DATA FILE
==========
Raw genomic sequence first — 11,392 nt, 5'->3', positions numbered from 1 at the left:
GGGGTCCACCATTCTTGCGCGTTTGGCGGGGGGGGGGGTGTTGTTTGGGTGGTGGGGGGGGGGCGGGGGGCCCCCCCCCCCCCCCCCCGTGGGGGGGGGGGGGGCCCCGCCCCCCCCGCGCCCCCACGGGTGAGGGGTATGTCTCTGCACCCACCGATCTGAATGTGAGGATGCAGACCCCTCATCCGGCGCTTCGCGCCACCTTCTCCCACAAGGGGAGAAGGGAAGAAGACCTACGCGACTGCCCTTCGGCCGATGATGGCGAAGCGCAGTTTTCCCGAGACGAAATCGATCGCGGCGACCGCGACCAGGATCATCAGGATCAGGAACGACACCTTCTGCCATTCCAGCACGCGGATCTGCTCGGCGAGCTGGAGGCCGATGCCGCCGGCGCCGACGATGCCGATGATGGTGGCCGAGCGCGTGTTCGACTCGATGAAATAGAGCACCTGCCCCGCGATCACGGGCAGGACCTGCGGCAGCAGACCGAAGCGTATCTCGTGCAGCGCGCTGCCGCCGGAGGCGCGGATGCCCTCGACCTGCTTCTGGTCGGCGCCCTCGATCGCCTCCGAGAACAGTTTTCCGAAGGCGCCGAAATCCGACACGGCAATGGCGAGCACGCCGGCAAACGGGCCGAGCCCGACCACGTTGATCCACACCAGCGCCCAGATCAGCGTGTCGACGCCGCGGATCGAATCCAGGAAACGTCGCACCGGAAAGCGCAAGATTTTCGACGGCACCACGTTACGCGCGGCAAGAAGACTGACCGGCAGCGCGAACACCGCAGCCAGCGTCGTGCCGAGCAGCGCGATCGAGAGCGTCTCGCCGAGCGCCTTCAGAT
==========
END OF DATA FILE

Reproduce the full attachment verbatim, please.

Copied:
Raw genomic sequence first — 11,392 nt, 5'->3', positions numbered from 1 at the left:
GGGGTCCACCATTCTTGCGCGTTTGGCGGGGGGGGGGGTGTTGTTTGGGTGGTGGGGGGGGGGCGGGGGGCCCCCCCCCCCCCCCCCCGTGGGGGGGGGGGGGGCCCCGCCCCCCCCGCGCCCCCACGGGTGAGGGGTATGTCTCTGCACCCACCGATCTGAATGTGAGGATGCAGACCCCTCATCCGGCGCTTCGCGCCACCTTCTCCCACAAGGGGAGAAGGGAAGAAGACCTACGCGACTGCCCTTCGGCCGATGATGGCGAAGCGCAGTTTTCCCGAGACGAAATCGATCGCGGCGACCGCGACCAGGATCATCAGGATCAGGAACGACACCTTCTGCCATTCCAGCACGCGGATCTGCTCGGCGAGCTGGAGGCCGATGCCGCCGGCGCCGACGATGCCGATGATGGTGGCCGAGCGCGTGTTCGACTCGATGAAATAGAGCACCTGCCCCGCGATCACGGGCAGGACCTGCGGCAGCAGACCGAAGCGTATCTCGTGCAGCGCGCTGCCGCCGGAGGCGCGGATGCCCTCGACCTGCTTCTGGTCGGCGCCCTCGATCGCCTCCGAGAACAGTTTTCCGAAGGCGCCGAAATCCGACACGGCAATGGCGAGCACGCCGGCAAACGGGCCGAGCCCGACCACGTTGATCCACACCAGCGCCCAGATCAGCGTGTCGACGCCGCGGATCGAATCCAGGAAACGTCGCACCGGAAAGCGCAAGATTTTCGACGGCACCACGTTACGCGCGGCAAGAAGACTGACCGGCAGCGCGAACACCGCAGCCAGCGTCGTGCCGAGCAGCGCGATCGAGAGCGTCTCGCCGAGCGCCTTCAGAT